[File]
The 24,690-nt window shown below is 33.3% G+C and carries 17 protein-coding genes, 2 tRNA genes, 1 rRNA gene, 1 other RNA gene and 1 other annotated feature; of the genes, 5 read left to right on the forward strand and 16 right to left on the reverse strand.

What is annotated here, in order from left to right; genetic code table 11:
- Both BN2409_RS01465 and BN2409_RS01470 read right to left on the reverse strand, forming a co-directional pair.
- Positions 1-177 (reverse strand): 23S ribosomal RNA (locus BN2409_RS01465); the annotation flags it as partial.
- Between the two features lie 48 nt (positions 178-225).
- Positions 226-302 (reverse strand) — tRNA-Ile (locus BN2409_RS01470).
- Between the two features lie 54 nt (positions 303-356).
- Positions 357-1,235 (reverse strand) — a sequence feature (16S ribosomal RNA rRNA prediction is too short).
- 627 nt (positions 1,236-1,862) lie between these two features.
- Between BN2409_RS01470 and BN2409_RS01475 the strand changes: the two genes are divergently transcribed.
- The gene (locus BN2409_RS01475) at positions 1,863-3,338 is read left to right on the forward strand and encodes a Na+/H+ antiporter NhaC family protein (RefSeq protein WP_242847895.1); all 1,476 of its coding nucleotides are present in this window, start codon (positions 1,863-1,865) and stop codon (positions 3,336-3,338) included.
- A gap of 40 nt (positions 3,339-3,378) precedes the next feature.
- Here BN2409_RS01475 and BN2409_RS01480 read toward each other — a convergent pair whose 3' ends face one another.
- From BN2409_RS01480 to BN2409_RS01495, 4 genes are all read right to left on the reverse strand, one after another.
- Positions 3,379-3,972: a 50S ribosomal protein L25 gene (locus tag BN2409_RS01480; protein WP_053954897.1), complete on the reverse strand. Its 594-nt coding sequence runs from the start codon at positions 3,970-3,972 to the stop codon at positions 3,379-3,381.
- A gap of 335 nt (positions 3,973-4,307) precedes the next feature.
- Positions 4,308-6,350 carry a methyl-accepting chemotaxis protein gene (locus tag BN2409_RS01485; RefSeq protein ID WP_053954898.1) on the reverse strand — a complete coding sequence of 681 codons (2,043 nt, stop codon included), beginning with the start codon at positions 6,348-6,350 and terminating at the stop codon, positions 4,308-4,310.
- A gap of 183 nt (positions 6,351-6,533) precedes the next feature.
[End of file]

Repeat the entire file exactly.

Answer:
The 24,690-nt window shown below is 33.3% G+C and carries 17 protein-coding genes, 2 tRNA genes, 1 rRNA gene, 1 other RNA gene and 1 other annotated feature; of the genes, 5 read left to right on the forward strand and 16 right to left on the reverse strand.

What is annotated here, in order from left to right; genetic code table 11:
- Both BN2409_RS01465 and BN2409_RS01470 read right to left on the reverse strand, forming a co-directional pair.
- Positions 1-177 (reverse strand): 23S ribosomal RNA (locus BN2409_RS01465); the annotation flags it as partial.
- Between the two features lie 48 nt (positions 178-225).
- Positions 226-302 (reverse strand) — tRNA-Ile (locus BN2409_RS01470).
- Between the two features lie 54 nt (positions 303-356).
- Positions 357-1,235 (reverse strand) — a sequence feature (16S ribosomal RNA rRNA prediction is too short).
- 627 nt (positions 1,236-1,862) lie between these two features.
- Between BN2409_RS01470 and BN2409_RS01475 the strand changes: the two genes are divergently transcribed.
- The gene (locus BN2409_RS01475) at positions 1,863-3,338 is read left to right on the forward strand and encodes a Na+/H+ antiporter NhaC family protein (RefSeq protein WP_242847895.1); all 1,476 of its coding nucleotides are present in this window, start codon (positions 1,863-1,865) and stop codon (positions 3,336-3,338) included.
- A gap of 40 nt (positions 3,339-3,378) precedes the next feature.
- Here BN2409_RS01475 and BN2409_RS01480 read toward each other — a convergent pair whose 3' ends face one another.
- From BN2409_RS01480 to BN2409_RS01495, 4 genes are all read right to left on the reverse strand, one after another.
- Positions 3,379-3,972: a 50S ribosomal protein L25 gene (locus tag BN2409_RS01480; protein WP_053954897.1), complete on the reverse strand. Its 594-nt coding sequence runs from the start codon at positions 3,970-3,972 to the stop codon at positions 3,379-3,381.
- A gap of 335 nt (positions 3,973-4,307) precedes the next feature.
- Positions 4,308-6,350 carry a methyl-accepting chemotaxis protein gene (locus tag BN2409_RS01485; RefSeq protein ID WP_053954898.1) on the reverse strand — a complete coding sequence of 681 codons (2,043 nt, stop codon included), beginning with the start codon at positions 6,348-6,350 and terminating at the stop codon, positions 4,308-4,310.
- A gap of 183 nt (positions 6,351-6,533) precedes the next feature.